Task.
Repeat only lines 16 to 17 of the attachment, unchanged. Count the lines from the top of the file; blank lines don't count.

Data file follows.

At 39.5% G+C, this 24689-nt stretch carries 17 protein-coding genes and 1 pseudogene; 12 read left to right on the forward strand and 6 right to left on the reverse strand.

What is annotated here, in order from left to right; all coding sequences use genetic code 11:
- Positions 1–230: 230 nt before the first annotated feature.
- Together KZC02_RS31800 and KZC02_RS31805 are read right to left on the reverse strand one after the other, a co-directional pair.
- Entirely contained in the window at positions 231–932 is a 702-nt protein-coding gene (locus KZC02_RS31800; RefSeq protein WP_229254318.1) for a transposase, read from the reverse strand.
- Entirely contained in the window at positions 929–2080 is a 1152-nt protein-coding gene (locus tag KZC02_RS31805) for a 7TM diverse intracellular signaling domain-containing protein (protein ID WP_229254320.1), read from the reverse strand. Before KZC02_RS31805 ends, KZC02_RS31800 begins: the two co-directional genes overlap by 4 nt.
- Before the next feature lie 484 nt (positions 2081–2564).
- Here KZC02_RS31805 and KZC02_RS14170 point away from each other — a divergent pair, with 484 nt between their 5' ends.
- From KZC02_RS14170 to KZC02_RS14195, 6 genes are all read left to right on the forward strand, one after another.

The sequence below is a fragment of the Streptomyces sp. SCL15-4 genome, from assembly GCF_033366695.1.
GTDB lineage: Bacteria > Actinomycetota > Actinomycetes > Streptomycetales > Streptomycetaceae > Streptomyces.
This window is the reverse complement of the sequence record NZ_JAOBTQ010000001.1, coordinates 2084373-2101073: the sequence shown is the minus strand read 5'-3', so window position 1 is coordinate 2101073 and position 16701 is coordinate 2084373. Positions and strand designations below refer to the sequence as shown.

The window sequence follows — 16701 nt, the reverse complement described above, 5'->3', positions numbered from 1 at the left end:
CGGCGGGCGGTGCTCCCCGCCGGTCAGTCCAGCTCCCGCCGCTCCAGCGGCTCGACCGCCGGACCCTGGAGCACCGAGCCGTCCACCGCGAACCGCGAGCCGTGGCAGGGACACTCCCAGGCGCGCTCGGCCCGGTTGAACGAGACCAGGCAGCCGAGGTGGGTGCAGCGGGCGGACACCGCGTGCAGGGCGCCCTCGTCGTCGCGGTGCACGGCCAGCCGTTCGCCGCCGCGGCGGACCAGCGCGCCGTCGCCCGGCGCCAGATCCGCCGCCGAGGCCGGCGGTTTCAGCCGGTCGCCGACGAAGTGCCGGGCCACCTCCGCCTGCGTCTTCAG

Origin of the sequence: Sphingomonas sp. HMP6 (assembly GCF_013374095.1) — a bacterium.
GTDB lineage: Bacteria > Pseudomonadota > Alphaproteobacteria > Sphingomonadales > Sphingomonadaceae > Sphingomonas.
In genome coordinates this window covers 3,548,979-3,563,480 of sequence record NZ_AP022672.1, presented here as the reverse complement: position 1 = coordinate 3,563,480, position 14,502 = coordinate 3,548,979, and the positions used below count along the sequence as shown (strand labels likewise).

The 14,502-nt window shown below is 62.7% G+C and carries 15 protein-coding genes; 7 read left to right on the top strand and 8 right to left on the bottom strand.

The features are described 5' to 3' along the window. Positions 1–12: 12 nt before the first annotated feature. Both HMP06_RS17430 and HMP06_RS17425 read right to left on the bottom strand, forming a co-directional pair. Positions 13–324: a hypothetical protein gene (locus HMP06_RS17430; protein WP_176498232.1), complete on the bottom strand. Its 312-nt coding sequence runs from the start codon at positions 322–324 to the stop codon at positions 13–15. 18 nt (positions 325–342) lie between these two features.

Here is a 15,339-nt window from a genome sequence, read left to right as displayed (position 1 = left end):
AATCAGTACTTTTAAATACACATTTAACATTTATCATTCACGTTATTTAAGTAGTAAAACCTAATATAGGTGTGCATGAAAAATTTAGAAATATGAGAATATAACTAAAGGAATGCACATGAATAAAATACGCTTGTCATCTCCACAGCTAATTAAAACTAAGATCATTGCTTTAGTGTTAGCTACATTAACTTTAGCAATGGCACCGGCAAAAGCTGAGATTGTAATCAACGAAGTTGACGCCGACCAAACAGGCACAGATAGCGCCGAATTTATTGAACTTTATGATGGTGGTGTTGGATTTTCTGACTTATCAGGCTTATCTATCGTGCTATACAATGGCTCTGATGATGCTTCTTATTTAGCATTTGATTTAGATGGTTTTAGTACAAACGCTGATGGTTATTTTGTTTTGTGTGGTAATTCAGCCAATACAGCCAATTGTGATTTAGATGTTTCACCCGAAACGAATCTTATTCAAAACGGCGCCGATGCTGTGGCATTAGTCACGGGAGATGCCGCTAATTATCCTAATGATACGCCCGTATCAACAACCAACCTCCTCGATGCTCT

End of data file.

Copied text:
GTDB lineage: Bacteria > Pseudomonadota > Alphaproteobacteria > Sphingomonadales > Sphingomonadaceae > Sphingomonas.
In genome coordinates this window covers 3,548,979-3,563,480 of sequence record NZ_AP022672.1, presented here as the reverse complement: position 1 = coordinate 3,563,480, position 14,502 = coordinate 3,548,979, and the positions used below count along the sequence as shown (strand labels likewise).